In addition to keeping the verb at its base form, you can also include “go” to sound more conversational.

  • Let’s go eat.
  • Let’s go fight.
  • Let’s go do it again.

Another common one I hear all the time: let’s shopping. The correct way to make the invitation is to say: let’s go shopping.

Some of you might be puzzled because you swear you’ve heard a native speaker use “let’s” in conjunction with a gerund. I’ve seen it too. They’re poking fun at bad grammar. A good example of this would be South Park’s anime episode. It just doesn’t make sense.


 

If you’re interested in learning more conversational English like this, connect with Jon to sign up for private English coaching. We’ll work on making you sound like a native speaker.

 

English Lesson: 5 Phrasal Verbs Using “Call”

English Lesson: 5 Phrasal Verbs Using “Call”

If you want to sound more natural with your English speaking, it’s a good idea to incorporate the use of phrasal verbs— just be sure you don’t carried away and try to use them in every, single sentence.

Phrasal verb overload sounds very un-natural!

For those who don’t know, a phrasal verb is when you take a verb and add a preposition. For example, hang + out = hang out, which means to spend time together.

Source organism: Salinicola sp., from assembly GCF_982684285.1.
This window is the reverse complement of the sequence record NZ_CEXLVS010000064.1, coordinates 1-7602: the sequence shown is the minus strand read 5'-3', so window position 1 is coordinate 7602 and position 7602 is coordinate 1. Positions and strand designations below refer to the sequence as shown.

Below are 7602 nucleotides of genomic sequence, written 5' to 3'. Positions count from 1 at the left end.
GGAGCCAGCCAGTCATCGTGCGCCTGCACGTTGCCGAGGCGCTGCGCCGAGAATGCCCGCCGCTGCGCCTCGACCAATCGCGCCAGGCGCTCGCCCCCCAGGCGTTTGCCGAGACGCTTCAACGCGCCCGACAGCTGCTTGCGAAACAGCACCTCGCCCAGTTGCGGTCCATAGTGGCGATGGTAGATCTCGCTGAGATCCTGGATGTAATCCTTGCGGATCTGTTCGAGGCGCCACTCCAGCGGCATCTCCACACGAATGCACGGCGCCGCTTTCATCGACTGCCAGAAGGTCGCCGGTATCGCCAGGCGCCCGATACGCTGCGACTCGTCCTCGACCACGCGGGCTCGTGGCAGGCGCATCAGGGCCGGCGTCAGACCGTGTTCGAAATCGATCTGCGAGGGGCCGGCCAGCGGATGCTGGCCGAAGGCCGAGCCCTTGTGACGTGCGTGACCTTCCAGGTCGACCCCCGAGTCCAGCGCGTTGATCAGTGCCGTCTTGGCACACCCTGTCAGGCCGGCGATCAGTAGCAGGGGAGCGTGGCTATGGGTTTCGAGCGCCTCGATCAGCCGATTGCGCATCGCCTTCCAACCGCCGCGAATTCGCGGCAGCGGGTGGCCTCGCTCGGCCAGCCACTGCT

In this post, let’s cover 5 phrasal verbs that use “call” as the base verb.

  1. call on
  2. call off
  3. call up
  4. call in
  5. call out

1) Call On = to choose, to pick

Example: When I was teaching, I called on different students to answer the questions.

Note: this will be the least common one to use because it requires the speaker to be in a position of authority (i.e. a teacher speaking to students, a manager in a meeting speaking to employees, etc.)

2) Call Off = to cancel, to stop, to postpone

Example: We had to call off the meeting because the boss was sick.

Note: common word associations with “call off” are meetings, parties, plans, dates, and appointments

3) Call Up = to call, to phone

Example: I called up my friends to see what they were doing.

Note: this phrasal verb has no substantial difference in meaning, however, it can be used to sound more conversational and natural

4) Call In = to phone in a place, location, person (implied)

Example: I didn’t go in to work today. I had to call in sick.

Note: be aware of the context. Most of the time you won’t see “call in” by itself, but in the context of “to call in sick”

5) Call Out = to point out, to identify

Example: Jon called out Chase for trying to sneak out of the party.

In that example, Chase wanted to leave the party without anyone knowing. However, Jon didn’t let that happen. He drew attention to Chase, and everyone saw him.

Example: Valerie called out Richelle for not following her diet.

In this example, maybe Richelle made a New Year’s Resolution to lose weight. Valerie is her friend and wants to support her. But when Valerie comes over to hang out, she notices Richelle is eating a big bowl of ice cream. Valerie is pointing out that Richelle is not following her resolution.


 

If you’re interested in learning more conversational English like this, connect with Jon to sign up for private English coaching. We’ll work on making you sound like a native speaker.